This may sound enticing but there is a reason for why a renewable energy transition has failed to materialise in the Caribbean. According to the Caribbean Community (CARICOM), the strongest interregional organization consisting of 12 Caribbean countries, a number of key barriers have been slowing the process of a sustainable energy transition in the region: Its geography and small population has left many of the islands with largely isolated grid networks with very modest generation capacity. Electricity systems tend to run at low efficiency and most its equipment is out of date. There thus is an urgent need for basic energy investments across the islands to facilitate the roll out of new renewable energy sources.

Meaanwhile, the region’s dependence on fossil fuel imports impacts the national finances of individual Caribbean countries. This means that they have only limited capacity to invest in other areas. It is therefore vital that any stimulus money not flow solely into fixing disastrous public budgets but right into a different energy strategy.

Other governance barriers include weak regulations and tariffs, largely inefficient administration and maintenance, and persisting monopolies in transmission and distribution. In light of this, the Caribbean has some of the highest electricity prices worldwide, four-times that of Florida, and very high technical losses.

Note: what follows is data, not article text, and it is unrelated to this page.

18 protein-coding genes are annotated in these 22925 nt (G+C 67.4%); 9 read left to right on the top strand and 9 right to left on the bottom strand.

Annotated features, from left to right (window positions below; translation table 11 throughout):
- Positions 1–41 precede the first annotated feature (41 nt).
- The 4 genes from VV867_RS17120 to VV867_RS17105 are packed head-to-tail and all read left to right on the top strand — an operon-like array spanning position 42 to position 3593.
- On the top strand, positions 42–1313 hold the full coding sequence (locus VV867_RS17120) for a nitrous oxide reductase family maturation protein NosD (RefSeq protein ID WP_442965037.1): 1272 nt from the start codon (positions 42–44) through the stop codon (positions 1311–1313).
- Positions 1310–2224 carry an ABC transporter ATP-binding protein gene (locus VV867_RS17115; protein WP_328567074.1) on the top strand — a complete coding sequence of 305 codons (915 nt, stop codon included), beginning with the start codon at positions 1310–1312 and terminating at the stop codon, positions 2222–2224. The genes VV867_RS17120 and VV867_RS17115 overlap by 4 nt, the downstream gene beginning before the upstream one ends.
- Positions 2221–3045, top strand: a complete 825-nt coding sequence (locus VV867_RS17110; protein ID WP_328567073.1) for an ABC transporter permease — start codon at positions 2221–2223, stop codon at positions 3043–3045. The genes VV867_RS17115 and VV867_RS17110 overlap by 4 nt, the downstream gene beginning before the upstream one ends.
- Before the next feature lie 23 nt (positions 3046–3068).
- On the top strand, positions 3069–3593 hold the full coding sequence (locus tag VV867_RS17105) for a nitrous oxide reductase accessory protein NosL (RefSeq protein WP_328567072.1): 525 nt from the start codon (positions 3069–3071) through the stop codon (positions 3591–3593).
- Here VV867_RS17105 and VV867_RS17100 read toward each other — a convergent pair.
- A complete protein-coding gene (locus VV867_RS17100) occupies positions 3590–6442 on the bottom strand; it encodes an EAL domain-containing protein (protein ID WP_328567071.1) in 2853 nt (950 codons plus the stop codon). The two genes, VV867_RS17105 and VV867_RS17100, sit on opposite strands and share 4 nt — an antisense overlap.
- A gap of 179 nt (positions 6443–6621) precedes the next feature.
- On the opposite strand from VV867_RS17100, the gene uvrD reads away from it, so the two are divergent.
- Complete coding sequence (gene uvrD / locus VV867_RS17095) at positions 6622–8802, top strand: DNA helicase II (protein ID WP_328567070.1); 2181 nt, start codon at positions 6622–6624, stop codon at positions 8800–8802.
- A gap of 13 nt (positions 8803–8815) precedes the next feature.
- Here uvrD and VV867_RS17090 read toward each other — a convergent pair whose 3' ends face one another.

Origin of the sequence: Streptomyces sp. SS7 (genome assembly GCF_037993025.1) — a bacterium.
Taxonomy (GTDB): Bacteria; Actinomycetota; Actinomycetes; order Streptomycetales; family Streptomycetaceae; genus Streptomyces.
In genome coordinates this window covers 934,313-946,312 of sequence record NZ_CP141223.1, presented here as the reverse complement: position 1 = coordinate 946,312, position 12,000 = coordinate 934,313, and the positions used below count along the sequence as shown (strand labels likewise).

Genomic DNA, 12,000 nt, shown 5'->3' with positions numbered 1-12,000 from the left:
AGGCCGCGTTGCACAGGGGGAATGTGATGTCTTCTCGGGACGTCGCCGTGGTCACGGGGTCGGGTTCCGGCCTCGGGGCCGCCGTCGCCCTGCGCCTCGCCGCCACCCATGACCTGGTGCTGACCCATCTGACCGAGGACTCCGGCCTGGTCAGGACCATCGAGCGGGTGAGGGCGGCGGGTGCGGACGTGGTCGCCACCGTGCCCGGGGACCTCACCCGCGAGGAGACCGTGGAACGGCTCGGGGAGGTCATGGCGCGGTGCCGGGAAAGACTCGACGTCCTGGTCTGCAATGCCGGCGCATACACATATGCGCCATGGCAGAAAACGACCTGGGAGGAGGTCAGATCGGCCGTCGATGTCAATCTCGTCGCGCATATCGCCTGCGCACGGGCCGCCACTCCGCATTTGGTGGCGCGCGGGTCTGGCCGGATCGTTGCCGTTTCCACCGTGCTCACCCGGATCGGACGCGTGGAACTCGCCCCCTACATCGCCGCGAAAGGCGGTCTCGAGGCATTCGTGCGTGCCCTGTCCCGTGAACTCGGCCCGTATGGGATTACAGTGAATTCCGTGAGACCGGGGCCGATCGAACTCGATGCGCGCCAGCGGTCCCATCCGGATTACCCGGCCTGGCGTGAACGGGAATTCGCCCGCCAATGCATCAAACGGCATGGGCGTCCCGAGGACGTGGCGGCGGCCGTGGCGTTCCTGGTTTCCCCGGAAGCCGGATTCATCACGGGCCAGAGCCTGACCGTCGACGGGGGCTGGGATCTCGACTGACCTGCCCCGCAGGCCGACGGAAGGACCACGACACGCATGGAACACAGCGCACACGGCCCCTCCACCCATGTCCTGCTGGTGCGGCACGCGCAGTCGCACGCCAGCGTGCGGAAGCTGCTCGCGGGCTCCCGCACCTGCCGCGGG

The potential for better interconnection between islands – while very much a topic for regional energy summits – has also been largely left untapped. The immediate benefit of a regional approach to energy would be to reduce overall operating costs by generating electricity where it is cheapest. At the same time, there is a prevailing fear of increasing consumer energy prices even further and a lack of technical knowhow and data by policy makers in the region to initiate necessary reforms.

Over all, the Caribbean has to reform its energy system while being financially constrained by the pandemic. Yet, looking ahead, avoiding reform in the energy sector will spark even greater economic hardship. Perhaps now that the area faces such gargantuan hurdles, policy leaders will sieze the opportunity for real regional energy integration and kickstart a long overdue sustainable energy policy.


Rebecca Bertram works as a freelancer and consultant on energy and climate issues in Guatemala. She used to work for the Heinrich Böll Foundation both as the Director for the Energy and Environment program in the Washington D.C. office and as the Senior Policy Advisor for European Energy Policy at the Foundation's Headquarters in Berlin. Before that, she worked on international energy issues both for the German Ministry of Environment and the German Foreign Ministry. She holds a Master's degree in International Affairs and Economics from the Johns Hopkins University's School of Advanced International Studies (SAIS).